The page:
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4 May 2012 Use of a spectroscopic lidar for standoff explosives detection through Raman spectra
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This paper assesses the potential of detecting explosives (RDX, TNT, PETN, HMX, HMTD, Urea Nitrate) from a distance with a spectroscopic lidar system. For the study, the temporal and spectral resolutions of laser induced fluorescence lidar prototypes were enhanced. The integrated breadboards used easily available Nd:YAG laser wavelengths (266 nm, 355 nm, and 532 nm) to remotely detect the Raman signatures induced in traces of explosives deposited on surfaces. The spectroscopic lidar setup allows for time resolved measurements with high temporal resolution. Raman spectra are observable, even in the presence of fluorescence. Experiments with low average laser power (tens of mWs) have shown the unambiguous capability to detect and identify explosives at distances ranging up to 20 m. Thanks to the combination of UV wavelength for higher Raman cross-sections and efficient gated detection the 355 nm prototype yielded the best compromise. Excitation at 266 nm was expected to yield a better Raman response and was investigated. Less than optimal laser parameters, detection efficiency and strong fluorescence reduced the signal to noise ratio of the 266 nm signals with respect to those at 355 nm and 532 nm showing the importance of optimizing system parameters for high sensitivity detection. Besides the description of the prototypes and an early assessment of their performances, recommendations are also proposed to improve the instrument, leading to an efficient remote sensor for explosives.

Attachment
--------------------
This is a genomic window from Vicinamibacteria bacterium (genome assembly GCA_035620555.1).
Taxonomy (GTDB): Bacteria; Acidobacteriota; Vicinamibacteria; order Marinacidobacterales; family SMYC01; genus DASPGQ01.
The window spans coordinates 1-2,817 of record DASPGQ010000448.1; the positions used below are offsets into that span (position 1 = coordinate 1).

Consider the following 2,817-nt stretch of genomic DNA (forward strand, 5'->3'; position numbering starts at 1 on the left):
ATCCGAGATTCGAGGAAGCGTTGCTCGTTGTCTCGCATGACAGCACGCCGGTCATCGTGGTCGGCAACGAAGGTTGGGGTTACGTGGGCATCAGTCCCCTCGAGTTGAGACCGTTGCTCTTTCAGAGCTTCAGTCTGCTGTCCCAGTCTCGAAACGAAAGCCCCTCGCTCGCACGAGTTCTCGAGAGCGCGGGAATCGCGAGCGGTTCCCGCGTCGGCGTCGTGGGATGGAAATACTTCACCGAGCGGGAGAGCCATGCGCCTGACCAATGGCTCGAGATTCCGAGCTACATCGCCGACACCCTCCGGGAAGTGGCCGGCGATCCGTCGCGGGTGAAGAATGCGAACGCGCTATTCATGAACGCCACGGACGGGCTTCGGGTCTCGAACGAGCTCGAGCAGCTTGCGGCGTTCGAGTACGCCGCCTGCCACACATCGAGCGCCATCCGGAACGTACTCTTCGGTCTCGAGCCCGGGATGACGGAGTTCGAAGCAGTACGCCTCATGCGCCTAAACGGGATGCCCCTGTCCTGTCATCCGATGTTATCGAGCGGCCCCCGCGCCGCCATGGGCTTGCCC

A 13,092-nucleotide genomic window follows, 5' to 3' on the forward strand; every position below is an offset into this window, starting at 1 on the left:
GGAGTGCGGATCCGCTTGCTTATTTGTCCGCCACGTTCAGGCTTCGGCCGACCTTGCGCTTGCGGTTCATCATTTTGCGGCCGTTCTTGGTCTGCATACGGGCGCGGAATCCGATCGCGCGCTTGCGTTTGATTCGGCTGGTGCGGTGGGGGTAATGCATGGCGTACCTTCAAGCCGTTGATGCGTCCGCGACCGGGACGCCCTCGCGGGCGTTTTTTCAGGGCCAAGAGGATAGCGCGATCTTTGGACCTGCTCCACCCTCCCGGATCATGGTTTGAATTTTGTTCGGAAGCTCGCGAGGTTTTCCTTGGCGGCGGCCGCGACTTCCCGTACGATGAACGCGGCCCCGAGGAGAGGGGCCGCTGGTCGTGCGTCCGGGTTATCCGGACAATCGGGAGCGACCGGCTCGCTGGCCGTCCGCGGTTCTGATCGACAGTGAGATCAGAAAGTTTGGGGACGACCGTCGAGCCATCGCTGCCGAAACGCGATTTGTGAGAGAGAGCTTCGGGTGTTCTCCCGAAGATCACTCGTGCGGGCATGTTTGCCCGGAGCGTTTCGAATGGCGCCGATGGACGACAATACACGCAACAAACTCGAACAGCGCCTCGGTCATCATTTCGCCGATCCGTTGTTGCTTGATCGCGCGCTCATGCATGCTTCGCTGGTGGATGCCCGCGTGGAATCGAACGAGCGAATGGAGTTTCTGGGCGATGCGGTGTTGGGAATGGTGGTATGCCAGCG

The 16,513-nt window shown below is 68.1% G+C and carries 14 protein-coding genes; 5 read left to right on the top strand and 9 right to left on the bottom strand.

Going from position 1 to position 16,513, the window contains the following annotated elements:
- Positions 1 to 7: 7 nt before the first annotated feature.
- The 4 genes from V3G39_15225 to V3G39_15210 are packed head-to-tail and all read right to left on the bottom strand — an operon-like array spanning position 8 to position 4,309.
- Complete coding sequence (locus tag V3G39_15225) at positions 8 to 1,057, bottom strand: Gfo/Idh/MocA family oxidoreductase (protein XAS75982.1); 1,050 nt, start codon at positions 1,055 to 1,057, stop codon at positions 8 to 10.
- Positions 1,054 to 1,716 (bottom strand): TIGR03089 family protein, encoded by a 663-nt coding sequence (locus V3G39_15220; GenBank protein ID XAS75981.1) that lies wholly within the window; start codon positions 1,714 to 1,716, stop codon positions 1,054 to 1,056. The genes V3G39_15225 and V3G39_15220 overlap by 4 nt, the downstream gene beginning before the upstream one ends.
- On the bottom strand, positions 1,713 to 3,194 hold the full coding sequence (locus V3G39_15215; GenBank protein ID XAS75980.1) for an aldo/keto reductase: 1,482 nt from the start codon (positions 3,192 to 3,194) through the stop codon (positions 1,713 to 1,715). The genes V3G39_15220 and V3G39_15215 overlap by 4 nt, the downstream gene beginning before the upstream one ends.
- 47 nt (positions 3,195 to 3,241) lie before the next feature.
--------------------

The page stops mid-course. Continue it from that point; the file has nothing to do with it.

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Rosalie Forest, François Babin, David Gay, Nicolas Hô, Ovidiu Pancrati, Simon Deblois, Sylvain Désilets, and Jean Maheux "Use of a spectroscopic lidar for standoff explosives detection through Raman spectra", Proc. SPIE 8358, Chemical, Biological, Radiological, Nuclear, and Explosives (CBRNE) Sensing XIII, 83580M (4 May 2012);

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